As cliche as it sounds, The Great Gatsby is one of my all-time favourite novels. It’s The Book, the one I reread every year in the summer, when I’m feeling down, when I see it on the shelf and fancy injecting a little poetry into my day. Gatsby is the book I turn to when I don’t know where else to turn. In the sticky heat of summer, I think of Daisy Buchanan and the day it all came unstuck, and I wonder how anyone could ever do anything in that kind of heat.
I love Nick Carraway’s sweet lyricism, the way he romanticises everyone and everything he comes across. I love that he tries so hard to prove himself as a narrator, but in the end, he’s just as much of a hopeless romantic as Gatsby. Nick Carraway’s narration is something that I’ve only recently started reflecting upon, after my umpteenth reading and having had his unreliability pointed out to me. I have a tendency to rely heavily on narrators, taking their word as truth, and it’s only as I’ve gotten older that I’ve really realised that there are at least two sides to every story. I think of poor Daisy, and the fact that she loved both Gatsby and Tom, and wonder if there’s ever a situation in which there is only one truth.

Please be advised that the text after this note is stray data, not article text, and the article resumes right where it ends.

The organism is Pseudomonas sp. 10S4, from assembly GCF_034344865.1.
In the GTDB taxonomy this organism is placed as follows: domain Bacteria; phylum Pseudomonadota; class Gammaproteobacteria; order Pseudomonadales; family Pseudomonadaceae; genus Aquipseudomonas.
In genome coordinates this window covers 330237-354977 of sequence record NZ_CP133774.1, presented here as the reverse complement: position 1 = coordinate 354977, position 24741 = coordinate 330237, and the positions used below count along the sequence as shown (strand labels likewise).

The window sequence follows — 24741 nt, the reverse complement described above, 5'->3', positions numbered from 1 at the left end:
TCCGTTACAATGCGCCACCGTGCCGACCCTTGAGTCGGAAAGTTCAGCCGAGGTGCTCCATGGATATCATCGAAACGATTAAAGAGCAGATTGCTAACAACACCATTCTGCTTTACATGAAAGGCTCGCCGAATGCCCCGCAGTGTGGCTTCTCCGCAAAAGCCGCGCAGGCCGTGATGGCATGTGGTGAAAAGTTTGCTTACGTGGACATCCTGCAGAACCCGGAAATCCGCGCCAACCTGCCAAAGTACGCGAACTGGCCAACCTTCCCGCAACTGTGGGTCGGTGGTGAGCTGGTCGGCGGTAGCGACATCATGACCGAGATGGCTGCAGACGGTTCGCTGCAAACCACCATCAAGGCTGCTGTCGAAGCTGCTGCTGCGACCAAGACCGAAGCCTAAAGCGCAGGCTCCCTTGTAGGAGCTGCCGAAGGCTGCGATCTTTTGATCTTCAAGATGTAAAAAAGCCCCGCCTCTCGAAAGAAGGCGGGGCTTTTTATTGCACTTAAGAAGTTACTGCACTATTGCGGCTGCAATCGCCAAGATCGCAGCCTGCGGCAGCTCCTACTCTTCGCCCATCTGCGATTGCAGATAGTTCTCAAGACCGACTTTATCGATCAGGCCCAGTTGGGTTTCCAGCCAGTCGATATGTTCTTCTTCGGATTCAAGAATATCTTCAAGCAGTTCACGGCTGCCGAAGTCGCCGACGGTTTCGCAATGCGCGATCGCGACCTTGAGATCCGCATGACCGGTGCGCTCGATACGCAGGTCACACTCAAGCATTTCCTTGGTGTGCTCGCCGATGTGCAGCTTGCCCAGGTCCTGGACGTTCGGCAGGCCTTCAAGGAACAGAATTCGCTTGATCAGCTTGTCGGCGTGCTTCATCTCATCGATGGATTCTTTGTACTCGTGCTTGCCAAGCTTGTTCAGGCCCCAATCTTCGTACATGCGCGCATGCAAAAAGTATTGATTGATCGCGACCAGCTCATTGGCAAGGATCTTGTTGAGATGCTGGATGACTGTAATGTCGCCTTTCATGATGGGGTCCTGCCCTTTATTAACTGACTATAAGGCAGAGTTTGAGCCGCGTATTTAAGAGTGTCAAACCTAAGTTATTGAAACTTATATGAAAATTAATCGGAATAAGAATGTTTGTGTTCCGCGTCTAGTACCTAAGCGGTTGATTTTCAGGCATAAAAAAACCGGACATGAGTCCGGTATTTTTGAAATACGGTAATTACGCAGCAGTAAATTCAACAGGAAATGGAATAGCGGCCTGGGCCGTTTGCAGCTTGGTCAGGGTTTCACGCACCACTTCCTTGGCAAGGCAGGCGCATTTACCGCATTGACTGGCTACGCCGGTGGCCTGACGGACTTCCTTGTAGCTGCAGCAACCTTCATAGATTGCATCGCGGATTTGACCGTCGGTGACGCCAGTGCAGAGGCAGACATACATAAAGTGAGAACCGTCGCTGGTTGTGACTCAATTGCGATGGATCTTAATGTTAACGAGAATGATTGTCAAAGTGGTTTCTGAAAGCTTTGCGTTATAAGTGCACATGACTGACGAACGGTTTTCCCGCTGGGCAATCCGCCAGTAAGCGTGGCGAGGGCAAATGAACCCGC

The thing that gets be about Gatsby is the feel of it. The rush of energy, of excitement. A lot of people have said to me that they don’t like Baz Luhrmann’s adaptation, that they’re not sure of it, that it’s too over the top or the music’s too modern or it’s just not quite right. I love Lurhmann’s adaptation, because it makes me feel the same way. The same sense of hope, of excess, of new beginnings and past loves and quiet despair, can be found when I watch the movie as when I read the pages of my most-thumbed novel.
I’ve written about The Great Gatsby at length over at Luscious. Do check it out, and bask in the luxury while you’re there.